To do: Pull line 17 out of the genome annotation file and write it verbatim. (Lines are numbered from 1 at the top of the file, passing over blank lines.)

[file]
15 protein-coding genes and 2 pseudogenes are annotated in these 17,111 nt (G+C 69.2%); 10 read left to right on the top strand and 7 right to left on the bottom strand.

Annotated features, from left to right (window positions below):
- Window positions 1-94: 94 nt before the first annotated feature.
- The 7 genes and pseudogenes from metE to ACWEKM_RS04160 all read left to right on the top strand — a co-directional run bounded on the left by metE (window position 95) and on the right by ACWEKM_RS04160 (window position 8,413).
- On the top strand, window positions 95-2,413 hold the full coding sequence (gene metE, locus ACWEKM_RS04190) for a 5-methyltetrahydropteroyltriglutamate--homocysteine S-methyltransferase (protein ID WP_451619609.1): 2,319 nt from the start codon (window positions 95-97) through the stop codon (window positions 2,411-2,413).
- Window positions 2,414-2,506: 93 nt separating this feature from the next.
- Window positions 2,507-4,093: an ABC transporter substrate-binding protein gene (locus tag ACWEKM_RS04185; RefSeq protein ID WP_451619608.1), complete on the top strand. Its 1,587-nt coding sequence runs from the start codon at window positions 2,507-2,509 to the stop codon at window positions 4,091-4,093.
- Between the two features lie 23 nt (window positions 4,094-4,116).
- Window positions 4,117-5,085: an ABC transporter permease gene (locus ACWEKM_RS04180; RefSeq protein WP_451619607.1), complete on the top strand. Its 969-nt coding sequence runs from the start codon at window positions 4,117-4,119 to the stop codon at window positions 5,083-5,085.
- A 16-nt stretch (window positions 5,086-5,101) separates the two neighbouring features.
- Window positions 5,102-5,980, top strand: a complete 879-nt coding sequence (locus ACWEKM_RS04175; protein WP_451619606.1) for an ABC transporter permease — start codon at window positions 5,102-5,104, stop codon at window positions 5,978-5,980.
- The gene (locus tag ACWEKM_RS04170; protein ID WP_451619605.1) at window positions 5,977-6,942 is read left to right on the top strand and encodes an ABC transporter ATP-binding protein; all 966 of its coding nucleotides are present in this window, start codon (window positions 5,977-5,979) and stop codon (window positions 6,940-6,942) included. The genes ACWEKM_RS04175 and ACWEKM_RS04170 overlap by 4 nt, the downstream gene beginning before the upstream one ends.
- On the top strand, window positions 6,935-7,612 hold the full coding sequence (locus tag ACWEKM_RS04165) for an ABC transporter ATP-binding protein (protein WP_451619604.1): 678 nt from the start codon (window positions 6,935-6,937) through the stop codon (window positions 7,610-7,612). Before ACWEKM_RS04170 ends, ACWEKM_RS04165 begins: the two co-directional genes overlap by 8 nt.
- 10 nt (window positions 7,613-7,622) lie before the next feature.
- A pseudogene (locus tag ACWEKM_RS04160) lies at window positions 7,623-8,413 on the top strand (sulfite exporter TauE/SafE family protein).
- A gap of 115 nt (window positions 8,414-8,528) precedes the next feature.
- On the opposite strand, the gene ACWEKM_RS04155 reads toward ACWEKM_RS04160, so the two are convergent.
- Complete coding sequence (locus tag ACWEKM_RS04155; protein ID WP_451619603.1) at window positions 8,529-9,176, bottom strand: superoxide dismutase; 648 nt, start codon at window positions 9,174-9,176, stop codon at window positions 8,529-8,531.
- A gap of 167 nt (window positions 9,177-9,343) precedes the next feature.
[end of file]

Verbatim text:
- On the opposite strand, the gene ACWEKM_RS04155 reads toward ACWEKM_RS04160, so the two are convergent.